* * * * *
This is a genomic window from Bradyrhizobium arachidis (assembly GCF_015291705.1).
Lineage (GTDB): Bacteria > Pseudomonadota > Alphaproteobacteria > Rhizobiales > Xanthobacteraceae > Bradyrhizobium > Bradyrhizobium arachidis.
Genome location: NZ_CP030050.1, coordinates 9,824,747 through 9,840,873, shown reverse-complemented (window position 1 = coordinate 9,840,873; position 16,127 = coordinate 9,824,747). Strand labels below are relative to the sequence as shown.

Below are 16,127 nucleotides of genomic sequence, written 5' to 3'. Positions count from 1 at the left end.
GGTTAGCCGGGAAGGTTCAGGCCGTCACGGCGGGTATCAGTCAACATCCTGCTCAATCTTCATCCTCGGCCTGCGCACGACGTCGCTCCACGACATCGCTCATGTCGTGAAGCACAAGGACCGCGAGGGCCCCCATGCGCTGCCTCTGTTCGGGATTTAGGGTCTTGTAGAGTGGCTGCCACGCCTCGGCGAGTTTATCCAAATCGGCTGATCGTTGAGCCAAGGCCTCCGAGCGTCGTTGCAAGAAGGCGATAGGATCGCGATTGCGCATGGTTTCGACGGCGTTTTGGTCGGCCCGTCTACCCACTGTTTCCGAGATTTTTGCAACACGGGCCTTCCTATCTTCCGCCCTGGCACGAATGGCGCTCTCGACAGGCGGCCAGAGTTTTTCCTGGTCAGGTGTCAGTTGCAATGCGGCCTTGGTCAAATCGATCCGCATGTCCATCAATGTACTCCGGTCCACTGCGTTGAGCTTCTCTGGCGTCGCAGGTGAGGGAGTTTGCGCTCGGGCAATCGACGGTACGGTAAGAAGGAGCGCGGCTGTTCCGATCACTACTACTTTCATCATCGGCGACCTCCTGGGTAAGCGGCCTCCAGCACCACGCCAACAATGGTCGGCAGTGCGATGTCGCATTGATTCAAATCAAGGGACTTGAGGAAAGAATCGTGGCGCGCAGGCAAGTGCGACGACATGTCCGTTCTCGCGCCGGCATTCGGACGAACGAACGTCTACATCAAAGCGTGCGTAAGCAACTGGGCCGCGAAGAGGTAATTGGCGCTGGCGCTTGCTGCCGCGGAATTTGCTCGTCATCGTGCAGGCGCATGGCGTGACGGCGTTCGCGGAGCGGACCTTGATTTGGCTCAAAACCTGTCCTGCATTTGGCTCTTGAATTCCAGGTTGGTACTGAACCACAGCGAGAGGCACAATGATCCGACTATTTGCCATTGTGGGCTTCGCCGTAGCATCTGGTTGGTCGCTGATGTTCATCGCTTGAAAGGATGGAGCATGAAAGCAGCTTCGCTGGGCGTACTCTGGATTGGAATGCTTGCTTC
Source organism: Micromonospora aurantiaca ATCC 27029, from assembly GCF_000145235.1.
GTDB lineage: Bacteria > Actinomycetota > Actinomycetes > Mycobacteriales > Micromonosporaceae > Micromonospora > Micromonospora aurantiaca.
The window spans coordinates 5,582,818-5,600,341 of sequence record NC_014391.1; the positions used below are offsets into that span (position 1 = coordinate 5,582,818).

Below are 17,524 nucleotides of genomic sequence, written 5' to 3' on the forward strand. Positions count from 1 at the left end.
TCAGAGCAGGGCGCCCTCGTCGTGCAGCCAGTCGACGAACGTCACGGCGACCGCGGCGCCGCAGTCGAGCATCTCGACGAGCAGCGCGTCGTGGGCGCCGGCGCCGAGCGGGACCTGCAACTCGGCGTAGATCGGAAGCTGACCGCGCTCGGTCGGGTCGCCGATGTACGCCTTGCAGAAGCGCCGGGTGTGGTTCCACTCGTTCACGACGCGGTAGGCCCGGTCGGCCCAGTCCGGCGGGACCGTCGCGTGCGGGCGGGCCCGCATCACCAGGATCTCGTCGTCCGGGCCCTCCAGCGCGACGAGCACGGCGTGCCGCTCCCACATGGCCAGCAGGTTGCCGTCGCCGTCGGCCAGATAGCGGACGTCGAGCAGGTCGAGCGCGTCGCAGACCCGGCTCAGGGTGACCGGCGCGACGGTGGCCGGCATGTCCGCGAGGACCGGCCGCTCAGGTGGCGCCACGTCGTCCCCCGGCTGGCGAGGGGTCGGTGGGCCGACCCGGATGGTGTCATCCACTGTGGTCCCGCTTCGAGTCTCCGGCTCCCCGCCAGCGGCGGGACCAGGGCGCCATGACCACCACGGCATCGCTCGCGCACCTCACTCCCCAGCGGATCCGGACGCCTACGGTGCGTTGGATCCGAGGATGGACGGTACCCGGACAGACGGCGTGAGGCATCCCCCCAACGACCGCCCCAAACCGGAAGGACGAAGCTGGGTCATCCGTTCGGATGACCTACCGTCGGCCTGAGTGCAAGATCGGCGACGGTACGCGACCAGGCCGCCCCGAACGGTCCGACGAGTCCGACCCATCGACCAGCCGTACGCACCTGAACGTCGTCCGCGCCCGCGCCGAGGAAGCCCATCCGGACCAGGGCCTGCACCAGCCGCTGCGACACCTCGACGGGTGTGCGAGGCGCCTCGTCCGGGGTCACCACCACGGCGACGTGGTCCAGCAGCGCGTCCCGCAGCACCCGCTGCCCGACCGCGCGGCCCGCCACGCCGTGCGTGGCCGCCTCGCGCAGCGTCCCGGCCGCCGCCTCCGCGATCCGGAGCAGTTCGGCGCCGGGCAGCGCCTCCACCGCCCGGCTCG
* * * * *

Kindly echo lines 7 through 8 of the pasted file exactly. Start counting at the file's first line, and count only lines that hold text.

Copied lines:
GTDB lineage: Bacteria > Actinomycetota > Actinomycetes > Mycobacteriales > Micromonosporaceae > Micromonospora > Micromonospora aurantiaca.
The window spans coordinates 5,582,818-5,600,341 of sequence record NC_014391.1; the positions used below are offsets into that span (position 1 = coordinate 5,582,818).